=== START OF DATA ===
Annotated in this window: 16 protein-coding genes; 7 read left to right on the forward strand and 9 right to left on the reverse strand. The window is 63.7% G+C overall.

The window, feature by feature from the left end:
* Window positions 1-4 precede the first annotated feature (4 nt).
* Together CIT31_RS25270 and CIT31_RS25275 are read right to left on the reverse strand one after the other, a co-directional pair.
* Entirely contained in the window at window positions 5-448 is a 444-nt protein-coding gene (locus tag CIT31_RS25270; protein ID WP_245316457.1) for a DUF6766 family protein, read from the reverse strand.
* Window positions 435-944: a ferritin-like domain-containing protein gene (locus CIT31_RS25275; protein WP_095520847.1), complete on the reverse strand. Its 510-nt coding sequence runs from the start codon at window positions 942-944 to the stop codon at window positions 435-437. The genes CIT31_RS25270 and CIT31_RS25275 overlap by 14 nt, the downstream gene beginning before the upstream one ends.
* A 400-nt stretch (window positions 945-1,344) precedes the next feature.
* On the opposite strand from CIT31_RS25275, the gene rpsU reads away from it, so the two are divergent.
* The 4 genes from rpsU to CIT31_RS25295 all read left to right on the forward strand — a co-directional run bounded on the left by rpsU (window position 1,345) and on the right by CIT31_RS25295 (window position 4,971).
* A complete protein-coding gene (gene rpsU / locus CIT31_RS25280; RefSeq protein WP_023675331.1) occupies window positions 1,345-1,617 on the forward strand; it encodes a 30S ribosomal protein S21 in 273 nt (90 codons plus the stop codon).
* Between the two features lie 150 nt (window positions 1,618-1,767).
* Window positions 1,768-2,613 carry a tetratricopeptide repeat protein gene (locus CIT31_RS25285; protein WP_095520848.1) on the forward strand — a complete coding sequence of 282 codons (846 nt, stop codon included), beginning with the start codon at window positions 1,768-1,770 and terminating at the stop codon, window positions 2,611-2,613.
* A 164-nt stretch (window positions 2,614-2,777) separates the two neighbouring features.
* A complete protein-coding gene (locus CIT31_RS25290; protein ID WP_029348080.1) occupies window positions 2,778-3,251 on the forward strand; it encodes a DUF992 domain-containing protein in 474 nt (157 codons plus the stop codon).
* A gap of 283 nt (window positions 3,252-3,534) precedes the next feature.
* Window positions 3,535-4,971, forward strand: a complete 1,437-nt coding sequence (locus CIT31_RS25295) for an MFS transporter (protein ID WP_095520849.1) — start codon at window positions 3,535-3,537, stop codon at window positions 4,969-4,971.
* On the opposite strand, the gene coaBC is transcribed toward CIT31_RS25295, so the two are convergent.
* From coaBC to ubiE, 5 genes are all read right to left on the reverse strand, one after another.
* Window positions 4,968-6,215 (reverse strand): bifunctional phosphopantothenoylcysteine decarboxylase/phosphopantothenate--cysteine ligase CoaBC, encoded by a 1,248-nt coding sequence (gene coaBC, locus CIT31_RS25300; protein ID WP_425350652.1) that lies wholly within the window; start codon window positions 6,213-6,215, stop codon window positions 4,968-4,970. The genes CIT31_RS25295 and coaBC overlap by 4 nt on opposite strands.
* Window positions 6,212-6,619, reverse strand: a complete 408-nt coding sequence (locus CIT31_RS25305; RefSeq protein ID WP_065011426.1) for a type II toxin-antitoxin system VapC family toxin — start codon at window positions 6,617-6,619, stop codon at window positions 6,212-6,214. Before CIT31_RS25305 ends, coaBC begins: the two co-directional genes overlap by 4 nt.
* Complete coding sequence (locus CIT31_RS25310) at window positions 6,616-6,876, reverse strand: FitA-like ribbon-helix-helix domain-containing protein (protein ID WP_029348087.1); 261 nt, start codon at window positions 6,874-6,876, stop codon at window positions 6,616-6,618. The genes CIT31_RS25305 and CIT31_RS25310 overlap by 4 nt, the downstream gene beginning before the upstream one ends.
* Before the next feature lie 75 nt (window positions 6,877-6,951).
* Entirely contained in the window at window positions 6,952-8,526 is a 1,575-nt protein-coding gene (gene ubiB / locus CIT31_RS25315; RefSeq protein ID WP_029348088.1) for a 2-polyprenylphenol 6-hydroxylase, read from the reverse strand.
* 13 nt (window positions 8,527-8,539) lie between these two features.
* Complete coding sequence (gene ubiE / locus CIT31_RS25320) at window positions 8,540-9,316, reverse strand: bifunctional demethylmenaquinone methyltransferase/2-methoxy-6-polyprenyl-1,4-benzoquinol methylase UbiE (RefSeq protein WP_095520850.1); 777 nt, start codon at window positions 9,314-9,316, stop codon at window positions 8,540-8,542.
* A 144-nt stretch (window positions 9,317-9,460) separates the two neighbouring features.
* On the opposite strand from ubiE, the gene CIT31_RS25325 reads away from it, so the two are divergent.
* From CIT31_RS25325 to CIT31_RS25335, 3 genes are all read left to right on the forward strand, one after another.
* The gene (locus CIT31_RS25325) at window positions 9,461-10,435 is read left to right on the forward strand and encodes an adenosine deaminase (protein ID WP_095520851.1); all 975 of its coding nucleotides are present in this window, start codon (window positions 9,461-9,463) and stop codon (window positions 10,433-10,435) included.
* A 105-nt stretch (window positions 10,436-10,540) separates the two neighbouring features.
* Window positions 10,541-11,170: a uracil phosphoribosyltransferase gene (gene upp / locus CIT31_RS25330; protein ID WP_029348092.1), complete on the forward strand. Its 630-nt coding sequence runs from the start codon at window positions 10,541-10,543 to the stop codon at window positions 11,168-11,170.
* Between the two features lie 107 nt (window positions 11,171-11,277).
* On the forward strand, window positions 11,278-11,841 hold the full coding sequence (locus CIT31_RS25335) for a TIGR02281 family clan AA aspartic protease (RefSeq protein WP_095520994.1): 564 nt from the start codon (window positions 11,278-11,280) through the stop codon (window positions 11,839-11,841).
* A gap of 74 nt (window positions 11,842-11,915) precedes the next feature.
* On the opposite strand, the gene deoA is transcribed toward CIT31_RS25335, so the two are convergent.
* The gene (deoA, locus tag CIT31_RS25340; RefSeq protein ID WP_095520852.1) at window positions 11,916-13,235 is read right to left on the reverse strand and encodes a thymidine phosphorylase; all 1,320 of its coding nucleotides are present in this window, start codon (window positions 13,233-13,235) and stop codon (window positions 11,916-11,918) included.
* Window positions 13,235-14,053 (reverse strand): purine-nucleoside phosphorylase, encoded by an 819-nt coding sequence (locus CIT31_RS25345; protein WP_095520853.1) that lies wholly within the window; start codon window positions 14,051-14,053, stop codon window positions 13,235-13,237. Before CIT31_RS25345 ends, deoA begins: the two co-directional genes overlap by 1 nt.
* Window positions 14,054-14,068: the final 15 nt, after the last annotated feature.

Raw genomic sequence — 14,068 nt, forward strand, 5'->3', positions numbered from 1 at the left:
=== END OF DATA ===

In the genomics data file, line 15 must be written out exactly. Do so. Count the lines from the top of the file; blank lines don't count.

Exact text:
* A gap of 283 nt (window positions 3,252-3,534) precedes the next feature.